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How will companies fare this reporting season?

How will companies fare this reporting season?

February is here once again, and with that another reporting season. Conditions for this February reporting season are materially different to the ones faced by investors back in August. While we were in the midst of lockdowns in Sydney and Melbourne, the June 2021 period just passed represented a robust set of operating conditions as economies were roaring from re-opening and fiscal stimulus, we had a manageable COVID-19 situation (B.O – before Omicron) and “supply chain disruptions” weren’t really a thing.

Fast forward six months and societies have dealt with 2-3 months of lockdown before Omicron surfaced, isolation policies that have put further strain on already stretched supply chains (labour shortages) and fading fiscal stimulus measures in the backdrop of elevated inflation. An extremely challenging set of operating conditions for most companies unless you’re a software or an internet business – albeit if the NASDAQ is any guide, it appears even the stay-at-home winners are rapidly losing steam (see: Netflix, Peloton et al).

We have also seen a number of companies pre-report with mixed results. Unsurprisingly, companies that sell widgets with greater reliance on manufacturing and logistics supply chains are likely to be doing it tough – with pressure on both gross margins (commodity inflation) and operating costs (logistics). Retail may also be facing some fatigue as consumer spending faces tough sales comps.

While some of these issues will be temporary, there will be undoubtedly some casualties from a share price perspective, which will offer up opportunities for quality businesses.

On the other end of the spectrum, tech-related stocks that are less exposed to supply chain interruptions are facing the spectre of rising rates which have already left a mark on share prices. Any change in the trajectory of revenue growth is likely to have an outsized impact given the compression in revenue multiples we have seen in high-growth stocks globally.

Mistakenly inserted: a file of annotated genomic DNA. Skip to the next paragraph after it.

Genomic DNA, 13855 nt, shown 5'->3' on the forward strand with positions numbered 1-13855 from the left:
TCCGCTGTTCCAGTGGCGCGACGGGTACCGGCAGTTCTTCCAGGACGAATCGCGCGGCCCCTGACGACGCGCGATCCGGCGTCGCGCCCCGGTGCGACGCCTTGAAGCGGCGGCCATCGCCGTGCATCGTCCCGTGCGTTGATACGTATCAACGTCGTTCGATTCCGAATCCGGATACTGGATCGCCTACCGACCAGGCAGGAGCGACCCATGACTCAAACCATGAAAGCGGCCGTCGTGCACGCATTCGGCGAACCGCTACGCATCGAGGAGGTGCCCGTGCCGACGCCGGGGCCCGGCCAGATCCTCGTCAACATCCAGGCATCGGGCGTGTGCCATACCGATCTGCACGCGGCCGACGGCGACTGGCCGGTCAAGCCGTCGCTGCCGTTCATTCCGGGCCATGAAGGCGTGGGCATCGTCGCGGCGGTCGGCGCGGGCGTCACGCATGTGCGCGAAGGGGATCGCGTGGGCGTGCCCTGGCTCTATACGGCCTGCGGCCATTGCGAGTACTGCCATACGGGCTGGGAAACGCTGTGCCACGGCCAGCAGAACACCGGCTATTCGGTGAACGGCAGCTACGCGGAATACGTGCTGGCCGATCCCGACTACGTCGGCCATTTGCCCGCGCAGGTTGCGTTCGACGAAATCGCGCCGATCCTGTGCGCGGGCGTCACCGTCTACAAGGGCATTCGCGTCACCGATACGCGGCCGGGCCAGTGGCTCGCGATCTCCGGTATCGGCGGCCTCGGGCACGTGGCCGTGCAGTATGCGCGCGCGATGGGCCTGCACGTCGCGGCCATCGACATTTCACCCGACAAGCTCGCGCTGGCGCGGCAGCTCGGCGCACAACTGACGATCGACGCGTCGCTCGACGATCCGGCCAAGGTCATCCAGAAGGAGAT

Finally, companies that are exposed to re-opening dynamics are likely to have seen some increase in activity and optimism, but balance sheets will remain critical while question marks linger on the longer-term outlooks of these businesses.

We have prepared a reporting calendar for you to keep track of which businesses are reporting when. You can download this here.

This post was contributed by a representative of Montgomery Investment Management Pty Limited (AFSL No. 354564). The principal purpose of this post is to provide factual information and not provide financial product advice. Additionally, the information provided is not intended to provide any recommendation or opinion about any financial product. Any commentary and statements of opinion however may contain general advice only that is prepared without taking into account your personal objectives, financial circumstances or needs. Because of this, before acting on any of the information provided, you should always consider its appropriateness in light of your personal objectives, financial circumstances and needs and should consider seeking independent advice from a financial advisor if necessary before making any decisions. This post specifically excludes personal advice.


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